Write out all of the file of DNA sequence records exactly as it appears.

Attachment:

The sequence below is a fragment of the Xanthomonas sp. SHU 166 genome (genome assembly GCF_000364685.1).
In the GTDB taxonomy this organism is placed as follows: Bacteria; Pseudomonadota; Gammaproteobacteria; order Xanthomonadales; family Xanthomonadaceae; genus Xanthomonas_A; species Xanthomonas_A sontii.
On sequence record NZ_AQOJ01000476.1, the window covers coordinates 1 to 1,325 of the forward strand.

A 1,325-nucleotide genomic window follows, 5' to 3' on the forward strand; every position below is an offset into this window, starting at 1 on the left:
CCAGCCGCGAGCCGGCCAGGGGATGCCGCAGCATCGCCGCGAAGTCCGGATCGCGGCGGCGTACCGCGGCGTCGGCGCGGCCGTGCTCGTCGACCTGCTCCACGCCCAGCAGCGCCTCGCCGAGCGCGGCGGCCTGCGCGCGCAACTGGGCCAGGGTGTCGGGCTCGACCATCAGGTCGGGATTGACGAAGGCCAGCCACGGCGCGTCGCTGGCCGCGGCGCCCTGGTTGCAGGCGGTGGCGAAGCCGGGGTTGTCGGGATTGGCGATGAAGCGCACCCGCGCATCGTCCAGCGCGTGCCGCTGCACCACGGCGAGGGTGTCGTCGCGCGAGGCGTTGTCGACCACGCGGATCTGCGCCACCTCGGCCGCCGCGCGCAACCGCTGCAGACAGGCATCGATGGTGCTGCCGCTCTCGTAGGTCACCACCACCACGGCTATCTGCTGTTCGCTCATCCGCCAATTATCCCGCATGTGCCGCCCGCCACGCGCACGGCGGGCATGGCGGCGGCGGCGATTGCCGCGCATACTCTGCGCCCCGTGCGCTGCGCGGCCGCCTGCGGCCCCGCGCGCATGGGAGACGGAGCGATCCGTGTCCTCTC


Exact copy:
The sequence below is a fragment of the Xanthomonas sp. SHU 166 genome (genome assembly GCF_000364685.1).
In the GTDB taxonomy this organism is placed as follows: Bacteria; Pseudomonadota; Gammaproteobacteria; order Xanthomonadales; family Xanthomonadaceae; genus Xanthomonas_A; species Xanthomonas_A sontii.
On sequence record NZ_AQOJ01000476.1, the window covers coordinates 1 to 1,325 of the forward strand.

A 1,325-nucleotide genomic window follows, 5' to 3' on the forward strand; every position below is an offset into this window, starting at 1 on the left:
CCAGCCGCGAGCCGGCCAGGGGATGCCGCAGCATCGCCGCGAAGTCCGGATCGCGGCGGCGTACCGCGGCGTCGGCGCGGCCGTGCTCGTCGACCTGCTCCACGCCCAGCAGCGCCTCGCCGAGCGCGGCGGCCTGCGCGCGCAACTGGGCCAGGGTGTCGGGCTCGACCATCAGGTCGGGATTGACGAAGGCCAGCCACGGCGCGTCGCTGGCCGCGGCGCCCTGGTTGCAGGCGGTGGCGAAGCCGGGGTTGTCGGGATTGGCGATGAAGCGCACCCGCGCATCGTCCAGCGCGTGCCGCTGCACCACGGCGAGGGTGTCGTCGCGCGAGGCGTTGTCGACCACGCGGATCTGCGCCACCTCGGCCGCCGCGCGCAACCGCTGCAGACAGGCATCGATGGTGCTGCCGCTCTCGTAGGTCACCACCACCACGGCTATCTGCTGTTCGCTCATCCGCCAATTATCCCGCATGTGCCGCCCGCCACGCGCACGGCGGGCATGGCGGCGGCGGCGATTGCCGCGCATACTCTGCGCCCCGTGCGCTGCGCGGCCGCCTGCGGCCCCGCGCGCATGGGAGACGGAGCGATCCGTGTCCTCTC